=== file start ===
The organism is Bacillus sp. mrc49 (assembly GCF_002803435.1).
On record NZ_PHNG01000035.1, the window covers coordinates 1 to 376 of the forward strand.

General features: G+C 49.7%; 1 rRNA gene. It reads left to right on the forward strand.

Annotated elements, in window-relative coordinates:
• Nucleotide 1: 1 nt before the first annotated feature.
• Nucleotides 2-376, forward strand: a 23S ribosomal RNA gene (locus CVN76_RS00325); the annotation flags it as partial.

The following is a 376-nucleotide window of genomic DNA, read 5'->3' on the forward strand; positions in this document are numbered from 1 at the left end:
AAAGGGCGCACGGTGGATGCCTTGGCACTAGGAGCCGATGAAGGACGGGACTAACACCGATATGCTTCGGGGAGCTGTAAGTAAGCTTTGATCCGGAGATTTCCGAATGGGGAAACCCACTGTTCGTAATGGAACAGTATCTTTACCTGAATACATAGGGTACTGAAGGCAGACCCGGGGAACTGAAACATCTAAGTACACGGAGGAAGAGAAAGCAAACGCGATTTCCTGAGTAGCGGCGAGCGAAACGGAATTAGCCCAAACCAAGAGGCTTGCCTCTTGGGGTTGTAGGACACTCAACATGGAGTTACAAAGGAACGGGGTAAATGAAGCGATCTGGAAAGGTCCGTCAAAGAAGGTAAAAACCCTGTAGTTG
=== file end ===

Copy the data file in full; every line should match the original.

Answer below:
The organism is Bacillus sp. mrc49 (assembly GCF_002803435.1).
On record NZ_PHNG01000035.1, the window covers coordinates 1 to 376 of the forward strand.

General features: G+C 49.7%; 1 rRNA gene. It reads left to right on the forward strand.

Annotated elements, in window-relative coordinates:
• Nucleotide 1: 1 nt before the first annotated feature.
• Nucleotides 2-376, forward strand: a 23S ribosomal RNA gene (locus CVN76_RS00325); the annotation flags it as partial.

The following is a 376-nucleotide window of genomic DNA, read 5'->3' on the forward strand; positions in this document are numbered from 1 at the left end:
AAAGGGCGCACGGTGGATGCCTTGGCACTAGGAGCCGATGAAGGACGGGACTAACACCGATATGCTTCGGGGAGCTGTAAGTAAGCTTTGATCCGGAGATTTCCGAATGGGGAAACCCACTGTTCGTAATGGAACAGTATCTTTACCTGAATACATAGGGTACTGAAGGCAGACCCGGGGAACTGAAACATCTAAGTACACGGAGGAAGAGAAAGCAAACGCGATTTCCTGAGTAGCGGCGAGCGAAACGGAATTAGCCCAAACCAAGAGGCTTGCCTCTTGGGGTTGTAGGACACTCAACATGGAGTTACAAAGGAACGGGGTAAATGAAGCGATCTGGAAAGGTCCGTCAAAGAAGGTAAAAACCCTGTAGTTG